Humanist Discussion Group, Vol. 15, No. 174.
Centre for Computing in the Humanities, King's College London
 From: "Robert J. O'Hara" <email@example.com> (37)
Subject: Re: 15.172 Interdisciplinarity
 From: "Osher Doctorow" <firstname.lastname@example.org> (124)
Subject: Re: 15.172 Interdisciplinarity
Date: Tue, 14 Aug 2001 08:06:26 +0100
From: "Robert J. O'Hara" <email@example.com>
Subject: Re: 15.172 Interdisciplinarity
> Geoffrey Rockwell <firstname.lastname@example.org> on interdisciplinarity writes:
> 4. They can set up special structures for interdisciplinary initiatives...
> 2. ...Before you create a department of Humanities Computing you fund
> an interdisciplinary program to see if the student demand is there.
> 3. An administrative structure based on the traditional disciplines is
> brittle. There need to be ways to handle the gentle shifts of
> faculty/student interests....
In addition to the excellent list Geoff provides, I'd like to suggest
another institutional structure that is especially conducive to
interdisciplinary teaching and scholarship in the broadest sense: the
traditional residential college structure found at Oxford and Cambridge.
By bringing together a group of students and teachers from all branches
of the university in a _small_ decentralized community, wonderful things
can happen. Small size, intellectual diversity, and frequent informal
contact are all essential. (In a sense, that is why so many
interdisciplinary groups on the net, like Humanist, are also successful.)
The Oxbridge residential college model was long confined to those two
universities (and then later Durham and some Commonwealth universities
in the 19th century), but more recently it has begin to spread widely.
The University of the Americas in Puebla, Mexico, has just converted to
a collegiate structure; the new International University Bremen will be
built on a collegiate structure; Universiteit Utrecht has just created
its first residential college of this kind, and so on. In the US,
Harvard and Yale established residential colleges in the 1930s, and many
universities in the last 10 years have been exploring the model. Even
Middlebury College, a liberal arts school, has decided that its 2000
students are too many to form a genuinely cohesive community and it has
divided itself into five residential "colleges within the college."
If this framework for promoting interdisciplinarity is of interest to
you, in invite you to visit my website on the subject, "The Collegiate
Way: Residential Colleges and University Reform" (http://collegiateway.org).
-- Robert J. O'Hara (email@example.com - http://rjohara.net) Biology Dept., University of North Carolina, Greensboro, NC 27402 USA
-------------------------------------------------------------------- Date: Tue, 14 Aug 2001 08:07:07 +0100 From: "Osher Doctorow" <firstname.lastname@example.org> Subject: Re: 15.172 Interdisciplinarity
From: Osher Doctorow email@example.com, Sat. Aug. 11, 2001 9:26PM
Geoffrey Rockwell's contribution here is excellent. An interdisciplinary administrator, like an interdisciplinary faculty member or student, is worth his/her weight in gold.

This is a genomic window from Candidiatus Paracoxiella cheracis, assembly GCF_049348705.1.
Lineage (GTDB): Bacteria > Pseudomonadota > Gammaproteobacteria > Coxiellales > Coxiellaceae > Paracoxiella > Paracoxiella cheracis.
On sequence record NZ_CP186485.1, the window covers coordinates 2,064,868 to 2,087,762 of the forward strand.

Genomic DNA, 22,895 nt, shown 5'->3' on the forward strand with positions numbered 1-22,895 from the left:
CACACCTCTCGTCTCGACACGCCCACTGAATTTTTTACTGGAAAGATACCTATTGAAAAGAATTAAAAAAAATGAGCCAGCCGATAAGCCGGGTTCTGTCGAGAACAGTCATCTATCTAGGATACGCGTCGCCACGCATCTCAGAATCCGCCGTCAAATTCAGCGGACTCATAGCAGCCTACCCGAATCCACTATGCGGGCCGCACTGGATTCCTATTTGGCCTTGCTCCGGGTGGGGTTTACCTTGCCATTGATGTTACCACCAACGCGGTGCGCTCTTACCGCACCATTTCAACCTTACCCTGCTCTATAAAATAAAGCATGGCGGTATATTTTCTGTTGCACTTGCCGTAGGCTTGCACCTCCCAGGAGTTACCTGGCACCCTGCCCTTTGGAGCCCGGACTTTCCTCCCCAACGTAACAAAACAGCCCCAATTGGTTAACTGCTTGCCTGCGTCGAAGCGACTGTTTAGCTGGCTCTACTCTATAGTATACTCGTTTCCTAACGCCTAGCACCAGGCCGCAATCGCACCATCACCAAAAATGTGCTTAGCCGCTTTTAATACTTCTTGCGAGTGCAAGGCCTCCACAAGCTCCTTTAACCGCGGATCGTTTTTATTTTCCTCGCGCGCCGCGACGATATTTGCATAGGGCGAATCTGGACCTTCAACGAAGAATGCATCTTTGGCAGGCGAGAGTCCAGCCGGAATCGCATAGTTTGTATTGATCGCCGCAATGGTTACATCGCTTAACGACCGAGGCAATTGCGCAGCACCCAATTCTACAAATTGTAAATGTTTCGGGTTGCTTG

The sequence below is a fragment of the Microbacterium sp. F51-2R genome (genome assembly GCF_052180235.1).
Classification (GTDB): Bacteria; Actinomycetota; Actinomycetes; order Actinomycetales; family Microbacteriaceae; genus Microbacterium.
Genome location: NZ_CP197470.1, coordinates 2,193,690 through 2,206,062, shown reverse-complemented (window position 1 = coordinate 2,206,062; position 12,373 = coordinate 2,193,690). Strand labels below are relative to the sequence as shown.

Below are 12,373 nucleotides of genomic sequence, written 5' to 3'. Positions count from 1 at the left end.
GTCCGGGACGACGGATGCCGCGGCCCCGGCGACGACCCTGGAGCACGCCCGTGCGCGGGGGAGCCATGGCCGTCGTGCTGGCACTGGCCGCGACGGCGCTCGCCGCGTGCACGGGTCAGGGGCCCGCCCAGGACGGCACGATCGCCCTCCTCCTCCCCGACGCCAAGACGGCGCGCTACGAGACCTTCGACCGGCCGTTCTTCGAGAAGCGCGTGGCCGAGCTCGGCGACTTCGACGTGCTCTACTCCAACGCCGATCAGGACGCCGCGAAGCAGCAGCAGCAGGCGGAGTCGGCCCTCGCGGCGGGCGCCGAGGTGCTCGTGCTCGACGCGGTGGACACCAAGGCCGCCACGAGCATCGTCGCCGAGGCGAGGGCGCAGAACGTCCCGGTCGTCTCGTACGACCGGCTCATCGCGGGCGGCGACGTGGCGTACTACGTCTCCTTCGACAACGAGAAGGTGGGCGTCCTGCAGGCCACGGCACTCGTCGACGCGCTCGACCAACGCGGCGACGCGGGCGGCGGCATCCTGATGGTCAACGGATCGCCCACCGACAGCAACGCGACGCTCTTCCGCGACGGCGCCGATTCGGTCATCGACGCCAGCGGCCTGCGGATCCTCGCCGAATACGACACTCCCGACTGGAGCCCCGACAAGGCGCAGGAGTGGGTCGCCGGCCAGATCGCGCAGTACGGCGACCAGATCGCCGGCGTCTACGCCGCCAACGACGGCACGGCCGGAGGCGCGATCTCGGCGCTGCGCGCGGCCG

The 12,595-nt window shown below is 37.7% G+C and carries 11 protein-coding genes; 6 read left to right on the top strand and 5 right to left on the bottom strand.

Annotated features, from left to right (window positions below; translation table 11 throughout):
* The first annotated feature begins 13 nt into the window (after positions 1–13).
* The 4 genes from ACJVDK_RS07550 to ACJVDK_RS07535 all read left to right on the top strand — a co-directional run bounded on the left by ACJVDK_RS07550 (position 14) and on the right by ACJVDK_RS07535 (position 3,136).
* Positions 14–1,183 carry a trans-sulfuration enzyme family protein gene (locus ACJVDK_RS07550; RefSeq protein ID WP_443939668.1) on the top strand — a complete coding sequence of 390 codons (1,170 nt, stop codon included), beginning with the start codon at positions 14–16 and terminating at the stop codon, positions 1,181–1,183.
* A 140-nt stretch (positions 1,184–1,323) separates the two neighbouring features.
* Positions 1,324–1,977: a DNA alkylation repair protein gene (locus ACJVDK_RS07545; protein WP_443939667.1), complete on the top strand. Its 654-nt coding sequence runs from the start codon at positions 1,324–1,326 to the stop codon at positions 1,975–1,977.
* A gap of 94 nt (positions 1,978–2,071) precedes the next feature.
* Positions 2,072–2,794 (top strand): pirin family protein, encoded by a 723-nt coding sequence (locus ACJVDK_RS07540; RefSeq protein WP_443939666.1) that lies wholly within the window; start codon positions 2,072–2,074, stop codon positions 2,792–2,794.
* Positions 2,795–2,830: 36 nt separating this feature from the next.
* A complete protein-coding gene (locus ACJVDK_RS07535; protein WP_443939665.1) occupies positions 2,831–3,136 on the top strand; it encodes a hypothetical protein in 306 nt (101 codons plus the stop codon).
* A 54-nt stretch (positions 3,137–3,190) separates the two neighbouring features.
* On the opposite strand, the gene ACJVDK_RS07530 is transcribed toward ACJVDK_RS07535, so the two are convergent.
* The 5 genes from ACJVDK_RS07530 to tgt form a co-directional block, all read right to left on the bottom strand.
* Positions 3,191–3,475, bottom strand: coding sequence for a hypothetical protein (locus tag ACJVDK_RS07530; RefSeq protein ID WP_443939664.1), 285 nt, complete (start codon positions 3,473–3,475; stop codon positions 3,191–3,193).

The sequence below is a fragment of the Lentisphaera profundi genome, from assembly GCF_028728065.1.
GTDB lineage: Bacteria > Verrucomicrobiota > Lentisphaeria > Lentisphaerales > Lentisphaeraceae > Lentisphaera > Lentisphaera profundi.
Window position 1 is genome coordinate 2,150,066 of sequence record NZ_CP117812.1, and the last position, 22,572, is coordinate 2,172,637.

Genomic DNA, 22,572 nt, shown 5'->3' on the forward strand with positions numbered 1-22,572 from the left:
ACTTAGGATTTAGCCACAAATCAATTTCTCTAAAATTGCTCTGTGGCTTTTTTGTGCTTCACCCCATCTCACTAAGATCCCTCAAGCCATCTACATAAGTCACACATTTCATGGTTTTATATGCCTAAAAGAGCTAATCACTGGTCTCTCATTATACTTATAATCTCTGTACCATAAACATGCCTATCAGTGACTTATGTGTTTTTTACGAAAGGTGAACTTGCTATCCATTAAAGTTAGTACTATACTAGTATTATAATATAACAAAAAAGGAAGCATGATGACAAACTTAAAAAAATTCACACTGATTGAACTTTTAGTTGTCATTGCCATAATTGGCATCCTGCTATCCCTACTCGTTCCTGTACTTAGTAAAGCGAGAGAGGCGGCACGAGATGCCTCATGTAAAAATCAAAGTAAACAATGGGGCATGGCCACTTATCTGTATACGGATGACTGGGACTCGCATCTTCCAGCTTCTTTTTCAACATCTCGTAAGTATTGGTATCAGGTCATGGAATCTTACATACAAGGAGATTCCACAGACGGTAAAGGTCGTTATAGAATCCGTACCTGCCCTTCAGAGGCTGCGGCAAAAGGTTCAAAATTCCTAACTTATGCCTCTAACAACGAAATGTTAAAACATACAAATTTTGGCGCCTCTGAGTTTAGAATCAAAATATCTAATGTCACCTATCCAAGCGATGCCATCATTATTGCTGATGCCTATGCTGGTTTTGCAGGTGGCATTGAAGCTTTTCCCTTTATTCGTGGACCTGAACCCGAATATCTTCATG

----- Original Message ----- From: "Humanist Discussion Group <firstname.lastname@example.org>)" <email@example.com> To: "Humanist Discussion Group" <humanist@lists.Princeton.EDU> Sent: Saturday, August 11, 2001 3:22 AM
> > Humanist Discussion Group, Vol. 15, No. 172. > Centre for Computing in the Humanities, King's College London > <http://www.princeton.edu/~mccarty/humanist/> > <http://www.kcl.ac.uk/humanities/cch/humanist/> > > > > Date: Sat, 11 Aug 2001 11:17:16 +0100 > From: Geoffrey Rockwell <firstname.lastname@example.org> > Subject: Interdisciplinarity > > > Dear all, > > I find the distinction of top-down and bottom-up interdisciplinarity > doesn't quite match my experience. I worry it feeds off an unexamined > proposition that all senior administrators are bad (or cynical) and > everyone in the ranks is good (or straightforward). The truth about > administration is that it can be done well or badly like anything else. > Further, administrators in universities have limited tools at their > disposal, especially when most of their budget is tied up in tenured staff > and governments ask them to cut budgets. At McMaster the administration has > been pushing interdisciplinarity and have put real (though limited) > resources behind it. Here are some of the ways administrators can support > such initiatives: > > 1. They can keep some of the budget (as opposed to distributing it to the > next tier of units) and then award it to projects/initiatives that cross > boundaries. > > 2. They can back grant applications that support interdiscipinary > initiatives with things like space, support, and money. > > 3. They can fund the development of interdisciplinary initiatives (courses, > programmes, institutes). > > 4. They can set up special structures for interdisciplinary initiatives. > For example we have had a Theme School model where groups of faculty can > propose a undergraduate program that runs for about 6 years on a theme and > that crosses disciplinary boundaries. > > 5. They can insist that new faculty hired into tenure track positions > (which entail a 25 year committment on the part of the University) > demonstrate interdisciplinary research/teaching potential. > > In short, there are ways in which senior administrators can support > interdisciplinarity and I have worked with such administrators (they do > exist!) Such support has a cost and usually comes at the expense of > supporting other types of activities. (If you fund theme schools then you > have less money to fund other things.) This leads to the question of why > senior administrators would put serious funds behind such initiatives. Some > of the reasons I have heard here are: > > 1. It is a way of keeping talented faculty whose research and teaching has > taken a direction not supported by the programs/departments they teach in. > > 2. It is a way of experimenting with and preparing for larger initiatives > that might better reflect the interests of faculty and students. Before you > create a department of Humanities Computing you fund an interdisciplinary > program to see if the student demand is there. > > 3. An administrative structure based on the traditional disciplines is > brittle. There need to be ways to handle the gentle shifts of > faculty/student interests over time without having to overhaul the > department structure every 10 years. As such, support for > interdisciplinarity is actually a way of preserving the traditional > divisions by having an escape valve for initiatives that call the > traditions into question. Without concrete administrative structures and > flexibility we would be forced to either keep things as they are or change > them drastically. Either/or administration is inflexible and doesn't work, > in my opinion. > > 4. Senior administrators are looking at long-term trends and worry about > being stuck with highly specialized programmes/departments that do > something very well that no one is interested in. There seems to be a > natural tension between chairs, deans and provosts. The higher up, the more > flexibility they want to make large scale changes. The lower down the more > administrators want the perfect person for a targeted need now. Deans and > Provosts worry about being stuck with specialists that can't meet the > changing needs of students. Chairs worry about being stuck with > interdisciplinary generalists that can't do the specialized graduate > courses. This tension plays itself out in terms of budgets. Each level of > administration wants the most flexibility they can get for their level. A > provost doesn't want to committ all his/her budget to the faculties. He/she > wants to have a budget to do things the faculties won't do - and those > things tend to be interdisciplinary in that they cross faculty lines. Deans > on the other hand want to do stuff that crosses departmental lines, but are > reluctant to help other faculties and so on down the line. > > My point is that interdisciplinarity can be more than just a trendy word - > the word can be used at different levels to protect budgets from the level > below for initiatives that would not be supported by any of the units > below. Interdisciplinarity can be implemented in concrete ways if > administrators are good at what they do. It can also be the site of tension > between levels of administration which is why the term itself gets called > into question. If you don't like how interdisciplinarity plays out why not > label it a trendy term as a way of dismissing it. (This tactic rarely > works, the senior administrators just close ranks and dismiss us as people > who don't understand the real world - the administrative response to the > disregard we can hold administration in.) > > Yours, > > Geoffrey Rockwell >